No preference for B.C. shipyards

BC Ferries is calling for bids internationally to build three new medium-sized ferries

Transportation Minister Todd Stone

Transportation Minister Todd Stone

VICTORIA – BC Ferries has received approval to construct three new medium-sized vessels, and the B.C. government is leaving it up to the corporation to decide where they are built.

“Certainly we’d be very supportive of the ships being built in British Columbia,” Transportation Minister Todd Stone said Tuesday. “Government does not have the purview to dictate to BC Ferries who can and cannot participate in their procurement process. That’s internal to BC Ferries.”

BC Ferry Commissioner Gord Macatee announced approval Tuesday to replace two old ferries scheduled for retirement in 2016. The 48-year-old Queen of Burnaby serves the Comox-to-Powell River run, and the 49-year-old Queen of Nanaimo sails on the Tsawwassen-Gulf Islands circuit.

BC Ferries announced Tuesday it will invite qualified bids for two replacement ships with capacity for up to 145 vehicles and 600 passengers. A third with room for 125 vehicles and 600 passengers will be used for peak-season service on the Gulf Islands run and replacement duty when the other two are undergoing maintenance.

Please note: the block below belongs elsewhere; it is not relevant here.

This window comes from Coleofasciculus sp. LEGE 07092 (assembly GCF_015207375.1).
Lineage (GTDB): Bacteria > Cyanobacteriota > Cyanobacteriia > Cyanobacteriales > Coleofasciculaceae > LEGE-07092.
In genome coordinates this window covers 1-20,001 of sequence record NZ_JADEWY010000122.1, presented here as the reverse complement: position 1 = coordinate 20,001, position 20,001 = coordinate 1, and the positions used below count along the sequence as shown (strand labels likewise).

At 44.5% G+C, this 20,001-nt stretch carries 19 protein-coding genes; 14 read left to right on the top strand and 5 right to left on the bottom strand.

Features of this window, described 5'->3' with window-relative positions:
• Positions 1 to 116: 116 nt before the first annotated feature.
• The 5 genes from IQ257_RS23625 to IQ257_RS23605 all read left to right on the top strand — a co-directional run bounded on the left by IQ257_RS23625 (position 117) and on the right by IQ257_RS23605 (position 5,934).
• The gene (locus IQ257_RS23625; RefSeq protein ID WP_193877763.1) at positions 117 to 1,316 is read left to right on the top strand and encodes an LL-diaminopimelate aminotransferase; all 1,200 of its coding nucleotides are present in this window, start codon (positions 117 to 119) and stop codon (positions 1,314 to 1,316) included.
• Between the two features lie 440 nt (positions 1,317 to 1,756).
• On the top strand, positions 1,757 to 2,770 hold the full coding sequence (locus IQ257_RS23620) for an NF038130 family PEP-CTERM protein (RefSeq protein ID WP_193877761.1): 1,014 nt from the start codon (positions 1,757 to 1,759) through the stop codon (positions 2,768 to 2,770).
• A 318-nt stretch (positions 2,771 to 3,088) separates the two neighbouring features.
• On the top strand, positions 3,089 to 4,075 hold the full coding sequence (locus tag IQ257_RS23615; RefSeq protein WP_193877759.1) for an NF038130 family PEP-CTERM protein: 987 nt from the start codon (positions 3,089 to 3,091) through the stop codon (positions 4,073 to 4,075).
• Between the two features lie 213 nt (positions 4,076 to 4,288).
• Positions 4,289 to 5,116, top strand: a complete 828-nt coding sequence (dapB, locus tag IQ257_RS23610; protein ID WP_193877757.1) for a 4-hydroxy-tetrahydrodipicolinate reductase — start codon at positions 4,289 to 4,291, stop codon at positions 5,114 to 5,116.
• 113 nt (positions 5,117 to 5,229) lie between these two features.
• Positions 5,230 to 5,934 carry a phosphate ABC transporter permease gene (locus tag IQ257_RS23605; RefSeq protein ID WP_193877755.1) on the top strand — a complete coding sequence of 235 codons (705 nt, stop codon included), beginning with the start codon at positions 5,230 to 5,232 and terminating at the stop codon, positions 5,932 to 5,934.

Qualified Canadian and international shipyards will be invited to bid, with a contract to be awarded by January 2014. BC Ferries CEO Mike Corrigan said the focus is on cost savings and standardization of vessels, many of which now have different deck heights and dock requirements.

The Coastal Ferries Act requires the BC Ferries Commissioner to approve capital expenditures. The order for these ferries specifies that construction must be open to a pool of bidders, and that food and retail services on board must not be subsidized by fare revenue.

The last major contract was for three Coastal-class ferries, completed by a German shipyard in 2007 and 2008. They now serve the main Vancouver Island runs.

Corrigan said BC Ferries will examine whether new ships can be run on liquefied natural gas instead of diesel. That increases the construction cost, but fuel savings are projected to pay for themselves in as little as eight years.

Brian Carter, president of Seaspan Shipyards, which operates two facilities in North Vancouver and Victoria Shipyards in Esquimalt, said the announcement is “great news for B.C. Ferries and great news for the overall marine industry in the region.”

Seaspan is currently five months into design work, with construction due to start next spring or summer on a contract to build vessels for the Royal Canadian Navy and Canadian Coast Guard. The company will assess its capacity to take on such a B.C. Ferries contract once it determines the specifics of the request, Carter said.

While Seaspan has never built an LNG powered vessel, Carter said the manufacture of LNG equipment would likely take place off site.

In terms of competing against foreign firms, he said the federal shipbuilding program is giving the company and the B.C. industry in general more competitive capabilities every day.

“True efficiencies [will be] gained once we start constructing vessels.”

 

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